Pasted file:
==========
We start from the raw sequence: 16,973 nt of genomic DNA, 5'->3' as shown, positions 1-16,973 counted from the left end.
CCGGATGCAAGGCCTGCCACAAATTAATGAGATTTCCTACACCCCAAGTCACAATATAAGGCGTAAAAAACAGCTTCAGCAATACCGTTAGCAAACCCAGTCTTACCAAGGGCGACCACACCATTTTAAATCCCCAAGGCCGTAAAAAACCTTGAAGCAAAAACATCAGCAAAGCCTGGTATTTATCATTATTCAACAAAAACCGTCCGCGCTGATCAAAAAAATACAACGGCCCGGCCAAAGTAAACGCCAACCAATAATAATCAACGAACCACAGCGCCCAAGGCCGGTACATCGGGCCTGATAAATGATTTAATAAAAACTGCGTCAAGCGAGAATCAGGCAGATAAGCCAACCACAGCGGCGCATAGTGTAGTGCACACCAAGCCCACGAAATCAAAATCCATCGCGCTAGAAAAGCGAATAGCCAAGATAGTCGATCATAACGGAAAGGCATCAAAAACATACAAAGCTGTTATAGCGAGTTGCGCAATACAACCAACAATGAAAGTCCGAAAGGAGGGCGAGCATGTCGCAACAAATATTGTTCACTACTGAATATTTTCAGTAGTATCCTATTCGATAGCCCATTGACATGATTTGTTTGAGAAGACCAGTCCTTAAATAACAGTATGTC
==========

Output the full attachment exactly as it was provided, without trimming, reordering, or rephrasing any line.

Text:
We start from the raw sequence: 16,973 nt of genomic DNA, 5'->3' as shown, positions 1-16,973 counted from the left end.
CCGGATGCAAGGCCTGCCACAAATTAATGAGATTTCCTACACCCCAAGTCACAATATAAGGCGTAAAAAACAGCTTCAGCAATACCGTTAGCAAACCCAGTCTTACCAAGGGCGACCACACCATTTTAAATCCCCAAGGCCGTAAAAAACCTTGAAGCAAAAACATCAGCAAAGCCTGGTATTTATCATTATTCAACAAAAACCGTCCGCGCTGATCAAAAAAATACAACGGCCCGGCCAAAGTAAACGCCAACCAATAATAATCAACGAACCACAGCGCCCAAGGCCGGTACATCGGGCCTGATAAATGATTTAATAAAAACTGCGTCAAGCGAGAATCAGGCAGATAAGCCAACCACAGCGGCGCATAGTGTAGTGCACACCAAGCCCACGAAATCAAAATCCATCGCGCTAGAAAAGCGAATAGCCAAGATAGTCGATCATAACGGAAAGGCATCAAAAACATACAAAGCTGTTATAGCGAGTTGCGCAATACAACCAACAATGAAAGTCCGAAAGGAGGGCGAGCATGTCGCAACAAATATTGTTCACTACTGAATATTTTCAGTAGTATCCTATTCGATAGCCCATTGACATGATTTGTTTGAGAAGACCAGTCCTTAAATAACAGTATGTC